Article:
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4 Tips for Vacationing Well

02 Aug Leadership, Student Ministry | Comments Off on 4 Tips for Vacationing Well
4 Tips for Vacationing Well
 

“I Only Have You for Two Days!”

Naomi and I were so excited to go on vacation.  It had been a normal first year of youth ministry.  Crazy!!!!  At the time we didn’t know any better.  We were young, full of life and excited about how God was working in the lives of the teens we were serving.  After a very full year of ministry and almost no breaks we decided a vacation would be good.  With almost no planning we decided to jump in the car and drive to Cocoa Beach.  You heard me right!  Cocoa Beach, the one located on the eastern shore of Florida.  We traveled from Pennsylvania to Florida non-stop via interstate 95 through the night, not the brightest idea.  After arriving the next morning we simply crashed.  What I mean is we barely left our hotel room for the first three days.

Still connected via technology and a big ministry week immediately looming following our vacation created a situation where I was less than present.  Towards the end of our week, Naomi looked at me and said, “So, I only had you for two days!”  Wow, she was right.  My old paradigm of work and rest no longer worked.  All I knew in life prior to this trip was punching a clock and walking away from work.  The expectation from my previous employers was simply come back in a week!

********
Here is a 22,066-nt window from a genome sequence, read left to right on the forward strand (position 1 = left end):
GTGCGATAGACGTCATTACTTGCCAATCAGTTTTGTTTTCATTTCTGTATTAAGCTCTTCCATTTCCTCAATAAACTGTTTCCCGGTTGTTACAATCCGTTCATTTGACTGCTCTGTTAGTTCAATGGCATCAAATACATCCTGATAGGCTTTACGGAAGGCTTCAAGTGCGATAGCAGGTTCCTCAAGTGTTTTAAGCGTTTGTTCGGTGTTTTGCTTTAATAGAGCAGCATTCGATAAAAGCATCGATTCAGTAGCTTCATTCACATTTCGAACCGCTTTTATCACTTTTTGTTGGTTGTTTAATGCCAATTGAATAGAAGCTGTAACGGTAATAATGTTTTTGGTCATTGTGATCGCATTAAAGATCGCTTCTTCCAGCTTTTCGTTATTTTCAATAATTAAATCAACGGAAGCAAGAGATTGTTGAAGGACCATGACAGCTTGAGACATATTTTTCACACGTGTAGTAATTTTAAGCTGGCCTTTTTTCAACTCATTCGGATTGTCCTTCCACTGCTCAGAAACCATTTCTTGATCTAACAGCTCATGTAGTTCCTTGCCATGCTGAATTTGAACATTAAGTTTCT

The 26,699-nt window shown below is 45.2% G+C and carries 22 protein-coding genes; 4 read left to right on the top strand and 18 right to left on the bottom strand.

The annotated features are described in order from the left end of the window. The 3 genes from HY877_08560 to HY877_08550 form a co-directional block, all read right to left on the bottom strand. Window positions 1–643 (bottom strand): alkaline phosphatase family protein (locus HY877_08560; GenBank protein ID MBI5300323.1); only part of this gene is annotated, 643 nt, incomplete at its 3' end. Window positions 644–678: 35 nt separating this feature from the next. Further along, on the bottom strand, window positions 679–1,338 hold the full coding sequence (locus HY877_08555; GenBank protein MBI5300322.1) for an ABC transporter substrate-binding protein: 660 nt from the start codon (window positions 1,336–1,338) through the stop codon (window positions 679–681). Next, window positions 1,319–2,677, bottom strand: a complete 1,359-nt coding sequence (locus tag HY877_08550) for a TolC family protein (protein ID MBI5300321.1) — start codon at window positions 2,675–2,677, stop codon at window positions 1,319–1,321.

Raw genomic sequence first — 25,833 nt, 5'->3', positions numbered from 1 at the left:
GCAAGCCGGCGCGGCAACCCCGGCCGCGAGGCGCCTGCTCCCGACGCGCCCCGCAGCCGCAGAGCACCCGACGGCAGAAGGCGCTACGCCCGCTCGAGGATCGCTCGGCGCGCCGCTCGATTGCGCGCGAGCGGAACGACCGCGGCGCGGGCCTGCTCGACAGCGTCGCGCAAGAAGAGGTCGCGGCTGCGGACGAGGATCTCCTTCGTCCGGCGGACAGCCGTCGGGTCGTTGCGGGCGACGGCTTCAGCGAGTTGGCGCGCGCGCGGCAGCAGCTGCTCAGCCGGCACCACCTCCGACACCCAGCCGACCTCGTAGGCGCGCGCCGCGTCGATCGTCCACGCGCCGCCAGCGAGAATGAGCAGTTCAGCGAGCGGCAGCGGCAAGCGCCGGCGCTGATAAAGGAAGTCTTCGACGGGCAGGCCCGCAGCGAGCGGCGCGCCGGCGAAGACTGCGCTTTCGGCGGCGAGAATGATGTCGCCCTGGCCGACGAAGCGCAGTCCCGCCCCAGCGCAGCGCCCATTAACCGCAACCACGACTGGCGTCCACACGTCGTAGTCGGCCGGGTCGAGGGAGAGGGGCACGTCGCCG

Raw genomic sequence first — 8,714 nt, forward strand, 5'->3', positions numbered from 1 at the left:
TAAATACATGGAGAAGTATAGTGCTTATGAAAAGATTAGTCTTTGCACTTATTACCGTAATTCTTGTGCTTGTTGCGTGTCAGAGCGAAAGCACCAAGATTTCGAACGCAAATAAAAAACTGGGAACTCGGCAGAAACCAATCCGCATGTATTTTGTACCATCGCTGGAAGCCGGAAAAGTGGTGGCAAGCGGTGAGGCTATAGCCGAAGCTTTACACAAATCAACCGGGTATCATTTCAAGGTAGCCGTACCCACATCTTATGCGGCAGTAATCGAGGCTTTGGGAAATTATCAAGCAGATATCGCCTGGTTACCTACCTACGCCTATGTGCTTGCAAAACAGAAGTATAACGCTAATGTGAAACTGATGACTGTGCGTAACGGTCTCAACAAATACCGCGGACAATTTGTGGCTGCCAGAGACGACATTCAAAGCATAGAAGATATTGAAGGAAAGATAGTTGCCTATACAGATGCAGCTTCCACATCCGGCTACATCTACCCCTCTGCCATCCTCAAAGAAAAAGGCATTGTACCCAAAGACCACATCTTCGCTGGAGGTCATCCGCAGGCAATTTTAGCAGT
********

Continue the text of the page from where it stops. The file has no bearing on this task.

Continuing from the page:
It’s not like punching a “Clock”

When you punch a clock or work for an hourly rate there are natural boundaries and lines your employer does not cross.  The “clock” in normal business practices governs how employers use their people.   Once over 40 hours the “clock” pays you over time, and frankly how many businesses want to pay their employees time and a half or even double time?  Seriously, how often does an hourly paid person receive a call in the middle of the night to go to the hospital and sit with a family in need?  They don’t.  With most of us in ministry receiving salary pay as well as an endless list of demands, the work will never be done.  This reality coupled with high expectations and little accountability as to how an individual gives to an organization often leaves ministry workers depleted.  If we are not careful in creating our own boundaries these same demands bleed into our vacations.  In the end, we are the only ones who can create space for ourselves to rest.

So how do we vacation well?

Self-Leadership is key to being able to vacation well.

The ability to disconnect must be an inner permission we grant ourselves for true rest to happen.  No one can make this choice for us.  For some of us it will be important to disconnect from technology all together, whereas for others it might be essential to maintain some form of connection.  Regardless of how you best rest the following are some basic principles which can be followed to help minimize the amount of distractions and connection needed during your time on vacation.

4 Tips on Preparing to Vacation